Cotton in Tanzania. Breaking the Jinx

Review by: Laurence Cockcroft, Tanzania Affairs


Cotton in Tanzania. Breaking the Jinx
Joe C.B. Kabissa
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The right strategy for cotton in Tanzania has been a key issue for the agricultural sector both before and after independence. The question is complex and many observers and participants have contributed analyses which were specific to their time. Dr Joe Kabissa has now written a comprehensive account of the growth of the industry since German times up to the present day.

Kabissa is uniquely qualified for this task, being an entomologist who has served both as head of cotton research at Ukiriguru and Ilonga and as Director of the Tanzania Cotton Board, retiring in 2012, He has a very broad knowledge of the global cotton sector and is also that rare ex-civil servant who is prepared to criticise in public his former political masters. 

The challenges facing the industry have always been both scientific (pests, viruses and yields) and institutional. Alongside these has been the critical issue of farm-level cropping options: what are the relative margins of cotton, maize, and rice in an ever-changing world and domestic market? These issues have not prevented nearly half a million small farmers growing cotton in a ‘good’ year, such as 2005/6 when a record total of 376,000 tons of seed cotton was achieved. 

The potential value of the crop to the national economy was first recognised by the German colonial government which saw the eastern belt (Moshi to Iringa) as the principal home of the industry, with plantations linked to compulsory labour. The British government pushed the industry into the Lake Zone, focusing research at Ukiriguru, managed by the British (later Empire) Cotton Growing Association. In the 1950s, with high commodity prices, this policy was largely successful, with rising yields and an increasingly viable institutional structure in the Victoria Federation of Co-operative Unions (VFCU). This owned its own ginneries, exported most of the crop to the UK and was led by luminaries like Paul Bomani. 

For the first decade after independence this format was preserved and production continued to rise. However, the big changes mandated by CCM in the structure of co-operatives in the 1970s proved immensely debilitating to the VFCU (now the Nyanza Co-operative Union, NCU). The donor-led ultra­liberal reforms of the late 80s and 90s reduced the NCU to a rump organisation and created destructive competition between about 30 ginners, eventually leading to a five per cent discount on the world price for Tanzanian cotton lint. A parallel history had taken place in textile manufacturing, with substantial investments in joint ventures by the National Development Corporation and seven foreign companies, nearly all of which were privatised in the 1990s with similarly disappointing results. However, at least two new private companies have emerged and perform impressively. 

Kabissa deals with both the detail and the broader policy issues in an impressive way. He is very clear that high quality research in the 1950s and 60s facilitated the development of improved varieties with resistance to the critical pest and viral threats from bollworm and Fusarium wilt. This created a potentially powerful springboard for the sector. However, the national co-operative reforms of the 1970s were disastrous for the NCU and its members and underinvestment by government in research and development from the mid-1970s was grossly negligent. The lack of a policy on genetically modified cotton, embraced by Tanzania’s competitors, was an opportunity lost (for the time being). He shows how the cotton growing and textile manufacturing sectors have not been developed in recent years with any form of real interdependence in spite of a long-standing goal that 70 per cent of cotton should be spun and woven within Tanzania. In practice the low quality of lint supplied by the ginners and with its implications for yarn quality has locked the three or four weaving companies into production of kanga and kitenge cloth for a largely captive market.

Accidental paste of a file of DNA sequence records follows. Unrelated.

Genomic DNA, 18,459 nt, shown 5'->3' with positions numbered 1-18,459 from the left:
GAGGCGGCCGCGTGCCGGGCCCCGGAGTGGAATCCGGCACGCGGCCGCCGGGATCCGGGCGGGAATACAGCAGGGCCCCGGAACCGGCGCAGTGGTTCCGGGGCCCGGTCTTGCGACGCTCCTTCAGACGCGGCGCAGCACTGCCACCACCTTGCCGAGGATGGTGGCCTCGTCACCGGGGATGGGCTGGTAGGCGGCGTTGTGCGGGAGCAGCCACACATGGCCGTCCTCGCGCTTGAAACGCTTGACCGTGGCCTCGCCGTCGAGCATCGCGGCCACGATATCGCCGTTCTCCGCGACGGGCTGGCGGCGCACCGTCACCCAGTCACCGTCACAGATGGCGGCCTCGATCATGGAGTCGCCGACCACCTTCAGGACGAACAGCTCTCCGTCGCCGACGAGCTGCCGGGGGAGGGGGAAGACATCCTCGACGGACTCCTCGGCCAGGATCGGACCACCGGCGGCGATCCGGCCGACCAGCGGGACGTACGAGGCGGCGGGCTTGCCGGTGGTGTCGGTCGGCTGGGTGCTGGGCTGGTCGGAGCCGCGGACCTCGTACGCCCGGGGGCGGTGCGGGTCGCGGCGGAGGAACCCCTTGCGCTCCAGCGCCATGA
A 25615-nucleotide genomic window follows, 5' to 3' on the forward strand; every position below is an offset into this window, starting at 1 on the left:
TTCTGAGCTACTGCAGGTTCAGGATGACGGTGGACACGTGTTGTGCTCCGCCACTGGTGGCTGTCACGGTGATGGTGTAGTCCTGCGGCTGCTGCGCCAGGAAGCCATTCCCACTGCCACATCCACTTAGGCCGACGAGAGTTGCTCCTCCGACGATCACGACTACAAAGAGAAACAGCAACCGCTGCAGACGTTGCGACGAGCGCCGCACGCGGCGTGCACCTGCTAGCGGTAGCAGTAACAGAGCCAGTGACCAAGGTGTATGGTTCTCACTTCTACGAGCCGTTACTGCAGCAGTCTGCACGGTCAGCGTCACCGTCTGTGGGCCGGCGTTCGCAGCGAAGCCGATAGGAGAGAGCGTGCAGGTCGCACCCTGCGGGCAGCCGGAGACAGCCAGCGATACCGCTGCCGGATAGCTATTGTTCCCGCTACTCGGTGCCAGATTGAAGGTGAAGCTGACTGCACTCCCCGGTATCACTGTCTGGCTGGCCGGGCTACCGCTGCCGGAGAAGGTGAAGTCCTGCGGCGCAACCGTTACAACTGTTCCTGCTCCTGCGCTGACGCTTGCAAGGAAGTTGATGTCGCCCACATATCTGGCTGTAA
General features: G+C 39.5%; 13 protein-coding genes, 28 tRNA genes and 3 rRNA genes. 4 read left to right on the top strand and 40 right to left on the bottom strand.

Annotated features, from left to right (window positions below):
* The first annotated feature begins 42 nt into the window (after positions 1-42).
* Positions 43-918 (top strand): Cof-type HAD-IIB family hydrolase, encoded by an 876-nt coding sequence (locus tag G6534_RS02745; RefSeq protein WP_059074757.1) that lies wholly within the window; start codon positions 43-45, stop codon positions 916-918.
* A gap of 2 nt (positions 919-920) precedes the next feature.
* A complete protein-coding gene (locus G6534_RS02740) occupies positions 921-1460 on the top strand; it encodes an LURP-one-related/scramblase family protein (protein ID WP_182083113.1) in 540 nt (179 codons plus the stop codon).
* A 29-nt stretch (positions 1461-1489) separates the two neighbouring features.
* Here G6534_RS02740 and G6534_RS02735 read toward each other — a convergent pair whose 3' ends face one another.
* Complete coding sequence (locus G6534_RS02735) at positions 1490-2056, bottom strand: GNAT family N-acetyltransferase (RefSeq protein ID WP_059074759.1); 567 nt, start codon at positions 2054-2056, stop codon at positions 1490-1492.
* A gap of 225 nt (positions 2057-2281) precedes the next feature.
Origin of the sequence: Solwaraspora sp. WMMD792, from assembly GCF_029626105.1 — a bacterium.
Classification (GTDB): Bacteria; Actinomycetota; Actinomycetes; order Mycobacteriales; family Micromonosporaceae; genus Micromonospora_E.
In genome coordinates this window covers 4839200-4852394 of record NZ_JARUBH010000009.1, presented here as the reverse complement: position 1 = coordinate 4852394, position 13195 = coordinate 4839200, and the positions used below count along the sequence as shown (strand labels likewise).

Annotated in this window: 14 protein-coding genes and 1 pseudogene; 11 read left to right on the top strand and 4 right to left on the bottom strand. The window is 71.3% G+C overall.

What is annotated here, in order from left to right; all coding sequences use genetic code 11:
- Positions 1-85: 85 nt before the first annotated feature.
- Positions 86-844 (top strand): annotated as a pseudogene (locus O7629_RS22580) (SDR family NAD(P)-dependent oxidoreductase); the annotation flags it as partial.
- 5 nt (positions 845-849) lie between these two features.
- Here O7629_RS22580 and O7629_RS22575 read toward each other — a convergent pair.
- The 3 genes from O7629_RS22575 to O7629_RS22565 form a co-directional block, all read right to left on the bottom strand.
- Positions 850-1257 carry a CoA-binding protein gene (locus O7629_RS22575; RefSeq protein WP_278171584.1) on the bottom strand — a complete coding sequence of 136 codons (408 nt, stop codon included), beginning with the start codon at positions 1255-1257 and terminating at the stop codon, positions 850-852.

Kabissa’s central point is that the huge potential of the cotton sector both from the point of view of farmers and the national economy has not been realised over more than a century of opportunity. With regard to the recent past he blames the lack of an effective strategy on government with its failure to build up the Tanzania Cotton Board as a regulator and driver of change. In particular he shows how repeated changes in the system for distributing inputs has created disillusionment among farmers who depend on an efficient system and for whom this a matter of economic survival. His conclusion, captured in the book’s subtitle, is that there seems to be a ‘jinx’ on real change, although he sees major possibilities in recent shifts to contract farming. Cotton in Tanzania is not only a courageous book, but sets an excellent precedent for seasoned professionals in Africa to take apart the failures of agricultural policy which continue to hold back output and rural security. This is a pioneering study, which deserves to be replicated in other sectors and countries.

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